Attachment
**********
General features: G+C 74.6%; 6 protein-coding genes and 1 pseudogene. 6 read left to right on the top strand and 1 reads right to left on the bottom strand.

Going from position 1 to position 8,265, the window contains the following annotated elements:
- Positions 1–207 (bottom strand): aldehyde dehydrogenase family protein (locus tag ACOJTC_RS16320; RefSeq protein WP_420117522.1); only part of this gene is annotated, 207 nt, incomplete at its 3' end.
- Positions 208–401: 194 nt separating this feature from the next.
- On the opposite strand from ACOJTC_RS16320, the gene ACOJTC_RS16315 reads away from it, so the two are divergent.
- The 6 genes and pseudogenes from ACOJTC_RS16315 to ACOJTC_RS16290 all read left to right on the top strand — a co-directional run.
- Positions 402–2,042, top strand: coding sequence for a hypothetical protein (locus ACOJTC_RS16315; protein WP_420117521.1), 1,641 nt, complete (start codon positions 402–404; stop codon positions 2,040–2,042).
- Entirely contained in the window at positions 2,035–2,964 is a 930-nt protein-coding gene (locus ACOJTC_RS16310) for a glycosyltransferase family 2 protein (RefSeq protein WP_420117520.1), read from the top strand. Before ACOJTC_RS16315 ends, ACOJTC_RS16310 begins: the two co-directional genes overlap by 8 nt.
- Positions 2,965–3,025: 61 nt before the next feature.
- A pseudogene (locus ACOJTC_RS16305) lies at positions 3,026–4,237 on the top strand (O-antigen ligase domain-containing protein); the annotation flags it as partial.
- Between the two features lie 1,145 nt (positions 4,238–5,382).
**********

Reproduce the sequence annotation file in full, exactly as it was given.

General features: G+C 74.6%; 6 protein-coding genes and 1 pseudogene. 6 read left to right on the top strand and 1 reads right to left on the bottom strand.

Going from position 1 to position 8,265, the window contains the following annotated elements:
- Positions 1–207 (bottom strand): aldehyde dehydrogenase family protein (locus tag ACOJTC_RS16320; RefSeq protein WP_420117522.1); only part of this gene is annotated, 207 nt, incomplete at its 3' end.
- Positions 208–401: 194 nt separating this feature from the next.
- On the opposite strand from ACOJTC_RS16320, the gene ACOJTC_RS16315 reads away from it, so the two are divergent.
- The 6 genes and pseudogenes from ACOJTC_RS16315 to ACOJTC_RS16290 all read left to right on the top strand — a co-directional run.
- Positions 402–2,042, top strand: coding sequence for a hypothetical protein (locus ACOJTC_RS16315; protein WP_420117521.1), 1,641 nt, complete (start codon positions 402–404; stop codon positions 2,040–2,042).
- Entirely contained in the window at positions 2,035–2,964 is a 930-nt protein-coding gene (locus ACOJTC_RS16310) for a glycosyltransferase family 2 protein (RefSeq protein WP_420117520.1), read from the top strand. Before ACOJTC_RS16315 ends, ACOJTC_RS16310 begins: the two co-directional genes overlap by 8 nt.
- Positions 2,965–3,025: 61 nt before the next feature.
- A pseudogene (locus ACOJTC_RS16305) lies at positions 3,026–4,237 on the top strand (O-antigen ligase domain-containing protein); the annotation flags it as partial.
- Between the two features lie 1,145 nt (positions 4,238–5,382).